Court inquiry nailed developer's lies
In 1997, the state government had declared a no construction zone around Pichhola and Fateh Sagar, the two lakes within the municipal confines and an important source of drinking water for the city. The order was not retrospective, but prevented any further construction within 200 metres of the high flood level. In 2000, the order was re-worded to allow “repair and plaster” based on approval from the city agencies, while construction in the catchment area was banned “except the rare exceptional case”. Submerged peta land (land cultivable in lean season) was to be identified and it was to be ensured that no activity other than agriculture is allowed.
But despite the court order of 2007, sewage was continuously discharged into the lakes and construction continued in several areas within the lake catchment areas. JSS filed a contempt petition in 2007. During the hearing of this petition, the case of Vardha Enterprise was subsumed as JSS members visited Udaisagar and learnt of the forceful conversion of peta land for a five star hotel. JSS submitted to the court that while many people had pending proposals for repair and plastering of their individual properties, UIT and municipal corporation gave permission to Vardha Enterprises to go ahead with its project to convert the island on Udaisagar into a five star hotel. “Besides, the island, although above the high flood level, is a part of the catchment and is an important part of the lake ecology, a breeding and nesting ground for birds, amphibians and reptiles,” says Tez Razdan, convener of JSS. The flouting of rules has been brazen, he adds.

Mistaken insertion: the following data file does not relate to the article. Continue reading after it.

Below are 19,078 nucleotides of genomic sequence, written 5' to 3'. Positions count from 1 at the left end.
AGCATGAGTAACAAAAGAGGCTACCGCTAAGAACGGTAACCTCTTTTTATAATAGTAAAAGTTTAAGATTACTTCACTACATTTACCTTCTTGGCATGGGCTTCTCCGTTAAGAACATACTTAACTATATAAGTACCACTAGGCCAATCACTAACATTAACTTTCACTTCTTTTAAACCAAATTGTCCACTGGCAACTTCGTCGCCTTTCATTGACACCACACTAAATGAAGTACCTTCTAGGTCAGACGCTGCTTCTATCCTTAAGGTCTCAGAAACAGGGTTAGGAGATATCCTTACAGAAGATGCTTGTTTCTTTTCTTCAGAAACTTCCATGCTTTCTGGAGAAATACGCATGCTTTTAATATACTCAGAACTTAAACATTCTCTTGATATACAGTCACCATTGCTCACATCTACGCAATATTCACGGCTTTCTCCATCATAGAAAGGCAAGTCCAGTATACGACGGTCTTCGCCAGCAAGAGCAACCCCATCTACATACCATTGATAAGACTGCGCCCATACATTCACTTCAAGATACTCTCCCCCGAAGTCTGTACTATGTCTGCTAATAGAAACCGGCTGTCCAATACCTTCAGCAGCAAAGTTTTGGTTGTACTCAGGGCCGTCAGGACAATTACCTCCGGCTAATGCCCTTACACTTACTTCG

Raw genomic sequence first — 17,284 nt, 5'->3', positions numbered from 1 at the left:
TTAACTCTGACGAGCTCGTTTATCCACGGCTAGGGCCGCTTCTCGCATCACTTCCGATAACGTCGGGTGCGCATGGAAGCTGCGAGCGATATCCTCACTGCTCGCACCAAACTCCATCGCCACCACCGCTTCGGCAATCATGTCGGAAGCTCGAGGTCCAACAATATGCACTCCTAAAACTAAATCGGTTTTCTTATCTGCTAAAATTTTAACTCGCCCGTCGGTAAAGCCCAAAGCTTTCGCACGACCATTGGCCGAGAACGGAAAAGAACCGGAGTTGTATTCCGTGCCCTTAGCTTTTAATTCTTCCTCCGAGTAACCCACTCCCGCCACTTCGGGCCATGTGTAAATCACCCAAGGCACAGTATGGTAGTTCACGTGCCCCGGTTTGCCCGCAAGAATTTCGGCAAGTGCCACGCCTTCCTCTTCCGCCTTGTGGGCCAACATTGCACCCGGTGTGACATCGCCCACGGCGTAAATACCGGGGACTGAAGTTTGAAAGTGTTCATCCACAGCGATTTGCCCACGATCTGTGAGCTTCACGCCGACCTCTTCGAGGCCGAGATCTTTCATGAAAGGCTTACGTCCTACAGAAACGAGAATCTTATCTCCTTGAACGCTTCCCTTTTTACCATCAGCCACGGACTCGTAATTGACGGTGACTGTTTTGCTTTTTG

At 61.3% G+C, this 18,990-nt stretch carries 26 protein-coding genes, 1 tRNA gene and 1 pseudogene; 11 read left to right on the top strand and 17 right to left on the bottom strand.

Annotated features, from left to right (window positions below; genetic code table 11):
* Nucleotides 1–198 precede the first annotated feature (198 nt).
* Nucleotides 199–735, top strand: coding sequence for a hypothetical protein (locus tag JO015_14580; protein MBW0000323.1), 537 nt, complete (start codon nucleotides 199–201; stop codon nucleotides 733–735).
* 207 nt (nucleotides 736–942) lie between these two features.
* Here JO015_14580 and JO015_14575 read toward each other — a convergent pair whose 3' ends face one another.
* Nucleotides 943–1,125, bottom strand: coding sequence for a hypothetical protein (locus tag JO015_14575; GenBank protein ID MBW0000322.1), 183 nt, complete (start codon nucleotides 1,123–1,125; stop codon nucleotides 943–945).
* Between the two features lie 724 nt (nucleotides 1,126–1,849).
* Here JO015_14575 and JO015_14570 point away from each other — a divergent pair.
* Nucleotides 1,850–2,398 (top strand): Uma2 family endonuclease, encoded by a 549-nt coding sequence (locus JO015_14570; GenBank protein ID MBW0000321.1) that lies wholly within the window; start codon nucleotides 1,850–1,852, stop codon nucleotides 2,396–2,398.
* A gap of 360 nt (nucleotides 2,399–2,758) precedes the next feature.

Vardha Enterprise, through an affidavit filed in the high court, claimed that construction activities were being undertaken after purchase of 8.15 ha and conversion of 16,300 sq metre for commercial purposes. This, they said, was in accordance with a state government circular in August 2010 that sought to promote hotels and tourism in and around Udaipur. UIT granted permission as did the state government. Vardha Enterprise also submitted that it had bought the land for 1.14 crore, invested 15 crore in the constructions and that due to the interim stay order passed in October last year, it was suffering losses to the tune of 2 lakh each day. The high court did not see much merit in these arguments. The court ordered an inquiry and found that a boundary wall of about two metres height had been raised illegally around the island, and using Google Earth imagery, the bench concluded that earlier there was no approach road, which had been built by “dumping boulders and soil with a view to connect the island with the main land”.
The developer falsely claimed that the project in question did not require statutory clearance as the built up area was less than 20,000 sq metres and that the Wetland Rules, 2010, which prohibits construction, did not apply as permission was accorded before the rules came into force. The courts, on perusal of the agreement, found that permission had been granted for 20,342 sq m. Nonetheless, the court ruled that since the project is within 200 metres of the high flood level, demarcated as the no-construction zone, the project is null and void. UIT officials are silent on the project. They are now saying that the court order is being complied with and that a sewage treatment plant is being constructed to prevent further pollution. “This only serves to prove that they granted illegal permissions for construction and have done precious little about either encroachment or pollution,” says Razdan.
Lula Ram and the others want their land back. Vegetables cultivated on one bigha earn them upwards of 25,000 rupees each year.